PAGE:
So we chatted about her home town, its nickname, and the weather there. We had fun. But, alas, the time came to get on with it, so I said, "I assume you're calling to sell me something." Nope. She was calling to inquire into retaining the agency.
I was completely surprised. And completely glad that I had been pleasant with her.
Years ago, when I worked for another agency, a fellow came to our office unannounced. We assumed he was a salesperson. My boss marched up and seethed, "I don't let my people show up without an appointment, and I'm not going to take it from you." Feeling that was unduly aggressive of my boss, I invited the fellow into my office. There, he apologized graciously for not arranging an appointment—and proceeded to say he had stopped in to see about hiring our shop. "You come highly recommended," he said.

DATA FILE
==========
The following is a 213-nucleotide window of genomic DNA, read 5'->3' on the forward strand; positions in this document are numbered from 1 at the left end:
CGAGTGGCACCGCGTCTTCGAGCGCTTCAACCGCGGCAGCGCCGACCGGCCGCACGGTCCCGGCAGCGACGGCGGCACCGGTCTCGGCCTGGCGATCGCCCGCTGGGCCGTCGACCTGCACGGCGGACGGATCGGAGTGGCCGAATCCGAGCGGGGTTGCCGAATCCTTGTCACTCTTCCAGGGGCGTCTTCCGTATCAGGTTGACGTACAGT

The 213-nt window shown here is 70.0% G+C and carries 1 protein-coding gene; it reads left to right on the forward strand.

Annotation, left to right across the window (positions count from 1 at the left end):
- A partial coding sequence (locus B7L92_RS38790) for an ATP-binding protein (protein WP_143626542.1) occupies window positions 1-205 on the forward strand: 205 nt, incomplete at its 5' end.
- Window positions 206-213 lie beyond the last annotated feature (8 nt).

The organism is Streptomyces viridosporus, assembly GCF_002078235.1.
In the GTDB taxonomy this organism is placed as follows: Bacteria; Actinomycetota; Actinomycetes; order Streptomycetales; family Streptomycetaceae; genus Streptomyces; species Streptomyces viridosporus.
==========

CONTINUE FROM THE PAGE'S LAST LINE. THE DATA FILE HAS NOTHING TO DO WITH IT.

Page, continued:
My intercom buzzed. It was my boss telling me that if I didn't throw the fellow out, he would come in and do it himself. "He's a client," I said. My boss came slinking into my office, now cute, cuddly and apologetic. Amazingly, the fellow indeed hired us—and later sent my boss a bag of red hot jaw breakers to "go with his volatile temper." He was a great man. The client, not my boss.
So I'm sure you can see why I breathed a sigh of relief that, this morning, I hadn't followed my former employer's example.
But here's the thing. Regardless of whether you're being hired or sold to, nice is a good idea. We gain nothing by being nasty. On the contrary, we lose. Not only do we needlessly flay someone trying to make a living, we risk vandalizing our inner Dorian Gray.
Even if the caller is a tenacious jerk—it happens—the healthiest, most angst-free course is to skip the verbal assault and simply hang up.
So here's a New Years resolution to consider. Let's be pleasant in our business dealings. Genuinely pleasant. Whether or not we think it's going to fatten our wallet.
Happy New Year.